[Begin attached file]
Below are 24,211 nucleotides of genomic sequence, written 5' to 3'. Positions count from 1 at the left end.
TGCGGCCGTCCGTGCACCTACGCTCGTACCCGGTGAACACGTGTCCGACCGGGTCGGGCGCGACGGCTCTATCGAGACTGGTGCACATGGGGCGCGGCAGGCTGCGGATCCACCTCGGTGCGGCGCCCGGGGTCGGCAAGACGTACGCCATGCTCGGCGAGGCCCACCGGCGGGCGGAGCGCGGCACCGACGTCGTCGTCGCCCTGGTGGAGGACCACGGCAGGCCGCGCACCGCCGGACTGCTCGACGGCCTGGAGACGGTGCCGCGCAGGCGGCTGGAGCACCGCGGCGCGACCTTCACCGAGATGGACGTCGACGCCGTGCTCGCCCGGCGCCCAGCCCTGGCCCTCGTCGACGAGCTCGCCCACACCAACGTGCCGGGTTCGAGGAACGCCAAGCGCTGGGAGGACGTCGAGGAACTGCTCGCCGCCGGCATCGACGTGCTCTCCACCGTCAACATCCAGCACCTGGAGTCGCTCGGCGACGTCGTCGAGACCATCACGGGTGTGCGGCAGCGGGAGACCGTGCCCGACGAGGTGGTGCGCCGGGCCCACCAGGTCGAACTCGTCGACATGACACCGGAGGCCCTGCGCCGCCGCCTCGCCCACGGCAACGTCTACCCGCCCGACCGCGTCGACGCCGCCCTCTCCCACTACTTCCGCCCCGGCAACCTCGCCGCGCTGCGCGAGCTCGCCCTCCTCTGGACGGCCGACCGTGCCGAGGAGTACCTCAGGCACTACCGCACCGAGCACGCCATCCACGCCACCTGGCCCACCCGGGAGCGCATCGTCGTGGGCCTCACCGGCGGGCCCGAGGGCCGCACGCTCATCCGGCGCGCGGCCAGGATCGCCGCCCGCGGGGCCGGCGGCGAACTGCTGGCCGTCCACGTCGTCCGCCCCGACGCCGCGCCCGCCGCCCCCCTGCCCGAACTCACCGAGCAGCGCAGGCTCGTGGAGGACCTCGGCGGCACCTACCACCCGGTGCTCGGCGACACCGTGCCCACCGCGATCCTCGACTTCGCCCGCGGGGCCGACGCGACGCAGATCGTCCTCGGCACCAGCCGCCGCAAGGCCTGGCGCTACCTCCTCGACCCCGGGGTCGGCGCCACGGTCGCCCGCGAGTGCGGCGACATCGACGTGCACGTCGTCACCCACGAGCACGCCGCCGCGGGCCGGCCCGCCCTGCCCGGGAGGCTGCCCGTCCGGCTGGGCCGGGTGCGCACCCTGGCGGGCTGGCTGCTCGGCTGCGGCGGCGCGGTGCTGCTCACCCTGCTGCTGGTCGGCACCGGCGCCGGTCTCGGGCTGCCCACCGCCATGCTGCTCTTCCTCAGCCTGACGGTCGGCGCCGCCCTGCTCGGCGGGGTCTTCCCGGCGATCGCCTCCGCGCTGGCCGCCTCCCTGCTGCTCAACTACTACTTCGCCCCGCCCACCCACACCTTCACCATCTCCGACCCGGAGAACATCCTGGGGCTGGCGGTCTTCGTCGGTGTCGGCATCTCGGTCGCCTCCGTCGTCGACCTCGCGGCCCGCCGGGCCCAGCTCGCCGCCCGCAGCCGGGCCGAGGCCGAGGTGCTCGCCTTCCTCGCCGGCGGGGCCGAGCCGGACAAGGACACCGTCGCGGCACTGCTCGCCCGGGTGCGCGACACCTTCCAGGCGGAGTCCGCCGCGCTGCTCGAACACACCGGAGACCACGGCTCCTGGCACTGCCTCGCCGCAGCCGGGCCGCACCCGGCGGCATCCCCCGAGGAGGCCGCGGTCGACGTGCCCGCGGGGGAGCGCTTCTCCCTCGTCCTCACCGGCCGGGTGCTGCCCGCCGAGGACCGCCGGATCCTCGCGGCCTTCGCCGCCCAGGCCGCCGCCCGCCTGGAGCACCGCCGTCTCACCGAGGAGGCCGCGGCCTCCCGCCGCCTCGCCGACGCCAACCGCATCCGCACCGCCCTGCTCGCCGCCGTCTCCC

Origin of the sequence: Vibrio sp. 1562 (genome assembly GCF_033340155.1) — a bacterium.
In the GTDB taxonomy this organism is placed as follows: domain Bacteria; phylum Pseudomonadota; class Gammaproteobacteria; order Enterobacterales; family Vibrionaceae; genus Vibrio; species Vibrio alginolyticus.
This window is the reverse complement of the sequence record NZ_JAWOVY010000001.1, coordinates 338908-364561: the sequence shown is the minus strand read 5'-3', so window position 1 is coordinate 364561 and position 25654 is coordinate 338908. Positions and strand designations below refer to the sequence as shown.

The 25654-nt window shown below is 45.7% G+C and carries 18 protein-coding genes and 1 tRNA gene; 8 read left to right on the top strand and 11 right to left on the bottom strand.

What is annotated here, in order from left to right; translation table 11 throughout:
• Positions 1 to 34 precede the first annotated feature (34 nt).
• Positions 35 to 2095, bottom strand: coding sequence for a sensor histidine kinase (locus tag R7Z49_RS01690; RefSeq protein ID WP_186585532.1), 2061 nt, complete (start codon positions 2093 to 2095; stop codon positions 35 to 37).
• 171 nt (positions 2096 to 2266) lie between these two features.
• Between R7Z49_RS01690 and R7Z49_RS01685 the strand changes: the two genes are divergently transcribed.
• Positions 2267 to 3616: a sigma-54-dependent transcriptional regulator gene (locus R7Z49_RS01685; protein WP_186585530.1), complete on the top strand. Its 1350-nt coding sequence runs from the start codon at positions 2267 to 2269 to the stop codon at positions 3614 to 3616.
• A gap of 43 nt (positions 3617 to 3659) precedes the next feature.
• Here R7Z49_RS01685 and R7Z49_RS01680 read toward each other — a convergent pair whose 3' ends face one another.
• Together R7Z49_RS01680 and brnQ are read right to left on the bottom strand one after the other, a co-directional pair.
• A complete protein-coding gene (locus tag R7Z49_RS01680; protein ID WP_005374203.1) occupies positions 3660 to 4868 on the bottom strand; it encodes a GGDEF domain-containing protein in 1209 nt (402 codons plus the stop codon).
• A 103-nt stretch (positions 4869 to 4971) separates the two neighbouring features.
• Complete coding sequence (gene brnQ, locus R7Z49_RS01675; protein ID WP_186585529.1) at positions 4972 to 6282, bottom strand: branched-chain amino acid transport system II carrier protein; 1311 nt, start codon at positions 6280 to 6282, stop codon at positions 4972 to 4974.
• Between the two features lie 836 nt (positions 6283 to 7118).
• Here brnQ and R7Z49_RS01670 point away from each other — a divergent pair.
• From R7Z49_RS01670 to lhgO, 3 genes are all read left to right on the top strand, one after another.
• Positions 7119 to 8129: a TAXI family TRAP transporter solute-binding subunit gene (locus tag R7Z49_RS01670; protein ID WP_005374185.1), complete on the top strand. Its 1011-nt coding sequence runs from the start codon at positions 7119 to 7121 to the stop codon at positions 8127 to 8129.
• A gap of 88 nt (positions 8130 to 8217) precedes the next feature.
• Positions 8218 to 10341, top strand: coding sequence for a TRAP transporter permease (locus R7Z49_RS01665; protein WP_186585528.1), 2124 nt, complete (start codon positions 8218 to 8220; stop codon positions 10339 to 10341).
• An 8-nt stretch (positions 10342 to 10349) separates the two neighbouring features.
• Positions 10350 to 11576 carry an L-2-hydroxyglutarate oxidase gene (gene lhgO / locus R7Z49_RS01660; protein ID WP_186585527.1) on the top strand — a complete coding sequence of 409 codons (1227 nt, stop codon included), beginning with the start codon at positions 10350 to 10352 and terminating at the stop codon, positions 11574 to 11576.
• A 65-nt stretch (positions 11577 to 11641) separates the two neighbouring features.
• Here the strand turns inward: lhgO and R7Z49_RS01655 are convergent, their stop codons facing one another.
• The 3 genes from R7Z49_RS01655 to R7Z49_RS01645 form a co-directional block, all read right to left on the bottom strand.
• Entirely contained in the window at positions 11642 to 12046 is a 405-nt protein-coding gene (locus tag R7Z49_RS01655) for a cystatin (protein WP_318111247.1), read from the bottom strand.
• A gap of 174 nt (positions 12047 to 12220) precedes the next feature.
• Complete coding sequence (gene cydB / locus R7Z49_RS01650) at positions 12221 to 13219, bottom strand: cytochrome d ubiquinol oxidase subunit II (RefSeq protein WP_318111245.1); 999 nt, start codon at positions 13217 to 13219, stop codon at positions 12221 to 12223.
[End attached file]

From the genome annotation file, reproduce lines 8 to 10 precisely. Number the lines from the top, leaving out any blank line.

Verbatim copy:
• Positions 1 to 34 precede the first annotated feature (34 nt).
• Positions 35 to 2095, bottom strand: coding sequence for a sensor histidine kinase (locus tag R7Z49_RS01690; RefSeq protein ID WP_186585532.1), 2061 nt, complete (start codon positions 2093 to 2095; stop codon positions 35 to 37).
• 171 nt (positions 2096 to 2266) lie between these two features.